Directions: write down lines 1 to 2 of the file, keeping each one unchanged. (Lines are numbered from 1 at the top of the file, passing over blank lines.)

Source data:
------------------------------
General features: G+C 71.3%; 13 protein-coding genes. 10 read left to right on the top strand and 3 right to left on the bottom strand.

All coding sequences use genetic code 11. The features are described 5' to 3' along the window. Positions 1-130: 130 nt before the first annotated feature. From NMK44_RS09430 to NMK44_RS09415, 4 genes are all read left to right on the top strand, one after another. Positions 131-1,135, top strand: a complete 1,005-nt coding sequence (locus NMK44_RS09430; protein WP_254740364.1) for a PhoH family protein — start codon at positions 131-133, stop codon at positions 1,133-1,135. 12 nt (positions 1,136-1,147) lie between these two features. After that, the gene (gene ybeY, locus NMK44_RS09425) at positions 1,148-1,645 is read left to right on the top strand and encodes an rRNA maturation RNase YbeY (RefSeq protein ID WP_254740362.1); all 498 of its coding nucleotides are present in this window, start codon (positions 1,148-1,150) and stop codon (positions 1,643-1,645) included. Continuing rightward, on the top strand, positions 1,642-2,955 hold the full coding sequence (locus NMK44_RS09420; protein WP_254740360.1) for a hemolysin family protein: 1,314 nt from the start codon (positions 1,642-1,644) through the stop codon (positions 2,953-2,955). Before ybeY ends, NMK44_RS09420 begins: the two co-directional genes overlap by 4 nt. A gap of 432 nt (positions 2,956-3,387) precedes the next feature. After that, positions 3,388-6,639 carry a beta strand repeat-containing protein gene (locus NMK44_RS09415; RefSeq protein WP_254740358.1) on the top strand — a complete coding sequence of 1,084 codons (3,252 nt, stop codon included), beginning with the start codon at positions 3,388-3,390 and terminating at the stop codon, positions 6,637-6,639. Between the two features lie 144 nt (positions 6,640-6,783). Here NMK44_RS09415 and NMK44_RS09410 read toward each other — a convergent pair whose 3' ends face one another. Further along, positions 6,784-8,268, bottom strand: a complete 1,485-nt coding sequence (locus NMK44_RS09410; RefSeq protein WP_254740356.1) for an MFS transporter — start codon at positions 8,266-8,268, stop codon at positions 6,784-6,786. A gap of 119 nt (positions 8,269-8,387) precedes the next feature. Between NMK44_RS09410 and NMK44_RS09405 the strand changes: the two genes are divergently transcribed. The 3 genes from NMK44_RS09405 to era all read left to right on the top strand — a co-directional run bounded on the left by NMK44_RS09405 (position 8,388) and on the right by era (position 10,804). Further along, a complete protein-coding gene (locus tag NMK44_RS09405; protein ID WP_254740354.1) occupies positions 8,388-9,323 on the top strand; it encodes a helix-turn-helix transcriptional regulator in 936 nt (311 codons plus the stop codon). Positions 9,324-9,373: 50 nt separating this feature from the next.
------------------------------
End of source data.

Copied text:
General features: G+C 71.3%; 13 protein-coding genes. 10 read left to right on the top strand and 3 right to left on the bottom strand.

All coding sequences use genetic code 11. The features are described 5' to 3' along the window. Positions 1-130: 130 nt before the first annotated feature. From NMK44_RS09430 to NMK44_RS09415, 4 genes are all read left to right on the top strand, one after another. Positions 131-1,135, top strand: a complete 1,005-nt coding sequence (locus NMK44_RS09430; protein WP_254740364.1) for a PhoH family protein — start codon at positions 131-133, stop codon at positions 1,133-1,135. 12 nt (positions 1,136-1,147) lie between these two features. After that, the gene (gene ybeY, locus NMK44_RS09425) at positions 1,148-1,645 is read left to right on the top strand and encodes an rRNA maturation RNase YbeY (RefSeq protein ID WP_254740362.1); all 498 of its coding nucleotides are present in this window, start codon (positions 1,148-1,150) and stop codon (positions 1,643-1,645) included. Continuing rightward, on the top strand, positions 1,642-2,955 hold the full coding sequence (locus NMK44_RS09420; protein WP_254740360.1) for a hemolysin family protein: 1,314 nt from the start codon (positions 1,642-1,644) through the stop codon (positions 2,953-2,955). Before ybeY ends, NMK44_RS09420 begins: the two co-directional genes overlap by 4 nt. A gap of 432 nt (positions 2,956-3,387) precedes the next feature. After that, positions 3,388-6,639 carry a beta strand repeat-containing protein gene (locus NMK44_RS09415; RefSeq protein WP_254740358.1) on the top strand — a complete coding sequence of 1,084 codons (3,252 nt, stop codon included), beginning with the start codon at positions 3,388-3,390 and terminating at the stop codon, positions 6,637-6,639. Between the two features lie 144 nt (positions 6,640-6,783). Here NMK44_RS09415 and NMK44_RS09410 read toward each other — a convergent pair whose 3' ends face one another. Further along, positions 6,784-8,268, bottom strand: a complete 1,485-nt coding sequence (locus NMK44_RS09410; RefSeq protein WP_254740356.1) for an MFS transporter — start codon at positions 8,266-8,268, stop codon at positions 6,784-6,786. A gap of 119 nt (positions 8,269-8,387) precedes the next feature. Between NMK44_RS09410 and NMK44_RS09405 the strand changes: the two genes are divergently transcribed. The 3 genes from NMK44_RS09405 to era all read left to right on the top strand — a co-directional run bounded on the left by NMK44_RS09405 (position 8,388) and on the right by era (position 10,804). Further along, a complete protein-coding gene (locus tag NMK44_RS09405; protein ID WP_254740354.1) occupies positions 8,388-9,323 on the top strand; it encodes a helix-turn-helix transcriptional regulator in 936 nt (311 codons plus the stop codon). Positions 9,324-9,373: 50 nt separating this feature from the next.